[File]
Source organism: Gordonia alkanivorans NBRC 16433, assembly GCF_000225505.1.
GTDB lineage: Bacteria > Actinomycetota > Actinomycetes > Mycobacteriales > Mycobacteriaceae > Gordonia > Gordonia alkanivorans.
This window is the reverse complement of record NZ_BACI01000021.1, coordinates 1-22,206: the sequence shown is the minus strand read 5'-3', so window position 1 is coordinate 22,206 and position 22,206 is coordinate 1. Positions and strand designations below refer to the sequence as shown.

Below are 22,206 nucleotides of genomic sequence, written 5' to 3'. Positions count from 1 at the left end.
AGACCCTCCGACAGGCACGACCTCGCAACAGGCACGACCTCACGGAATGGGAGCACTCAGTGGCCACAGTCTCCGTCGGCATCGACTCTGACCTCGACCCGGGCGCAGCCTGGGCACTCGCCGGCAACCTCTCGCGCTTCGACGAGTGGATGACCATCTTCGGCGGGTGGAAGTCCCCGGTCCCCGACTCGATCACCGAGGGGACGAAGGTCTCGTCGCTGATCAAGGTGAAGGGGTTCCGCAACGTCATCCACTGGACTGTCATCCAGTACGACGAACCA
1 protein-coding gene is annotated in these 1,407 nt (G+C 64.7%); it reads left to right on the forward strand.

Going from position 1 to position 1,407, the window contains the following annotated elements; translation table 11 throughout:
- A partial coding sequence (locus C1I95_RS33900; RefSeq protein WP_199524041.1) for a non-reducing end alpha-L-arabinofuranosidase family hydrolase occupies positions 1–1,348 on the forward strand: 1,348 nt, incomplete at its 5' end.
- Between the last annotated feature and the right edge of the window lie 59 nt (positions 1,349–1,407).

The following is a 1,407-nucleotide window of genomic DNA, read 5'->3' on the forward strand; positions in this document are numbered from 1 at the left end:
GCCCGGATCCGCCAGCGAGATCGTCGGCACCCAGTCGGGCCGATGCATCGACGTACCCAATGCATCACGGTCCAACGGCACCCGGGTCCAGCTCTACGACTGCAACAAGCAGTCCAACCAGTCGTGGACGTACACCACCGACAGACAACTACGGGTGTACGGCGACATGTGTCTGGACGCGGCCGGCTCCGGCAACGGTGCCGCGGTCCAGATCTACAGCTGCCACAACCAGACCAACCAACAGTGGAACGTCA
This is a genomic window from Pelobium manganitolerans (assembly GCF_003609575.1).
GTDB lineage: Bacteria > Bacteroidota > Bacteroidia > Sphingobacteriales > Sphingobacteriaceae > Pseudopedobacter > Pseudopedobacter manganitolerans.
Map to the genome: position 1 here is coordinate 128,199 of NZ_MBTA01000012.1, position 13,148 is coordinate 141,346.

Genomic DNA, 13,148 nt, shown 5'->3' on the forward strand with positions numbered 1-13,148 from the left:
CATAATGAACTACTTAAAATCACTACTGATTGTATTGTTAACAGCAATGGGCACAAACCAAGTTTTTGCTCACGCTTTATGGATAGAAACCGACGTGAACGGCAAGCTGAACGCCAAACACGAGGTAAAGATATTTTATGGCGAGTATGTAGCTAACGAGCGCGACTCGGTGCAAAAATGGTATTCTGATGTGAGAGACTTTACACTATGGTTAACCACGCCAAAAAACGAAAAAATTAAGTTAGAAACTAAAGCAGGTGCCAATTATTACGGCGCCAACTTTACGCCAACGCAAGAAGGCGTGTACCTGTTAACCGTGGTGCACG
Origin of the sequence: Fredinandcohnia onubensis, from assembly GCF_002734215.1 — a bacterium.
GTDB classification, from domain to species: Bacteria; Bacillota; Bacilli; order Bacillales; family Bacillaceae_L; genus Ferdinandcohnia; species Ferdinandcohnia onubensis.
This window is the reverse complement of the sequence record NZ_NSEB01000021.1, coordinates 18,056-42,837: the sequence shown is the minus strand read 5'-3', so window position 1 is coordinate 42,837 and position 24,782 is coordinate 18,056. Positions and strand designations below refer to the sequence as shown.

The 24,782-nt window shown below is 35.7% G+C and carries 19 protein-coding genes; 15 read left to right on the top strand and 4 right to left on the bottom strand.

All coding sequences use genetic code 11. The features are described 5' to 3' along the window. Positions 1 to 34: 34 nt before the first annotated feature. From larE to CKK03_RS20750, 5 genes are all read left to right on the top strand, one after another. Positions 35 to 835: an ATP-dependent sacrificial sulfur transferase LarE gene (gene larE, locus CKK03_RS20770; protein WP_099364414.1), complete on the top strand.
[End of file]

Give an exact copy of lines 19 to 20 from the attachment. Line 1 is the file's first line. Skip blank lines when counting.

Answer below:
This window is the reverse complement of the sequence record NZ_NSEB01000021.1, coordinates 18,056-42,837: the sequence shown is the minus strand read 5'-3', so window position 1 is coordinate 42,837 and position 24,782 is coordinate 18,056. Positions and strand designations below refer to the sequence as shown.

The 24,782-nt window shown below is 35.7% G+C and carries 19 protein-coding genes; 15 read left to right on the top strand and 4 right to left on the bottom strand.